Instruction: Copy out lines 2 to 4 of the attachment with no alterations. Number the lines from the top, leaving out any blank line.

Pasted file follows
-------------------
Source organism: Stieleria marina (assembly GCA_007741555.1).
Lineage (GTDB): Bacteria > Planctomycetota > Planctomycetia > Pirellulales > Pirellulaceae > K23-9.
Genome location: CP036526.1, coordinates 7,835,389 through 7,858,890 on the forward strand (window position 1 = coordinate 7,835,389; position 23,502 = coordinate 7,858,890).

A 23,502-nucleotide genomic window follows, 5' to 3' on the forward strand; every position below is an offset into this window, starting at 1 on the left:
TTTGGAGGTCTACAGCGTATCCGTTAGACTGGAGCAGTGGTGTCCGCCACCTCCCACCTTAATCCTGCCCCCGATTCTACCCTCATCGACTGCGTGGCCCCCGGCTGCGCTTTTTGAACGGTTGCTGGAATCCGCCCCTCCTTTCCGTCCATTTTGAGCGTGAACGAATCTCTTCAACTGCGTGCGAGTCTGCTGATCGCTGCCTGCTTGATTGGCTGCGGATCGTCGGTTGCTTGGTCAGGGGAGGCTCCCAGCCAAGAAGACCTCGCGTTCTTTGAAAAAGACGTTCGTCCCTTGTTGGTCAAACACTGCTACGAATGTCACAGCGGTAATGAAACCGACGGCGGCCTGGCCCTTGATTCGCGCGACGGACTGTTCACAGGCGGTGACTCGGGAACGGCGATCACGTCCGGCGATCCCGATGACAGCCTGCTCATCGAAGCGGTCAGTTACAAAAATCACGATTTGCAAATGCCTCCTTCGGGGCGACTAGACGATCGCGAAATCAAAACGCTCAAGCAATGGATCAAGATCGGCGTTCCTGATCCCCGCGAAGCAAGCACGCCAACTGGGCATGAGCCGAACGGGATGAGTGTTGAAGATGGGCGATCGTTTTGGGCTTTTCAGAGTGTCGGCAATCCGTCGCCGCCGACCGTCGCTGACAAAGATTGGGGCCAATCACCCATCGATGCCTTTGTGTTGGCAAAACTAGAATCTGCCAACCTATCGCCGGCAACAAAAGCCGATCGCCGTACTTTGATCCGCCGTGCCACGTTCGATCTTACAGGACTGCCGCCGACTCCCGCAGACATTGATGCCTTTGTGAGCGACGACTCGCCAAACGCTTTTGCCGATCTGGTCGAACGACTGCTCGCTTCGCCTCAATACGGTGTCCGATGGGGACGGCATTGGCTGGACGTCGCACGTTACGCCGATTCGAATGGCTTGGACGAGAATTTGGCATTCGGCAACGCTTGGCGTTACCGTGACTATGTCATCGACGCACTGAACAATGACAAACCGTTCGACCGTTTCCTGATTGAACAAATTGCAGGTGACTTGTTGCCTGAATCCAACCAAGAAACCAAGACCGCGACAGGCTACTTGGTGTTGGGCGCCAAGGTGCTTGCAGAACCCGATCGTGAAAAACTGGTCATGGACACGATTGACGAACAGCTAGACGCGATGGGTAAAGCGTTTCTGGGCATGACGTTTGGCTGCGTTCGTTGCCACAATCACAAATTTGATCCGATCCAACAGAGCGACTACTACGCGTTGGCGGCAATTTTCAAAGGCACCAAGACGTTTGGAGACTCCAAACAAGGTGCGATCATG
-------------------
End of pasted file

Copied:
Lineage (GTDB): Bacteria > Planctomycetota > Planctomycetia > Pirellulales > Pirellulaceae > K23-9.
Genome location: CP036526.1, coordinates 7,835,389 through 7,858,890 on the forward strand (window position 1 = coordinate 7,835,389; position 23,502 = coordinate 7,858,890).

A 23,502-nucleotide genomic window follows, 5' to 3' on the forward strand; every position below is an offset into this window, starting at 1 on the left: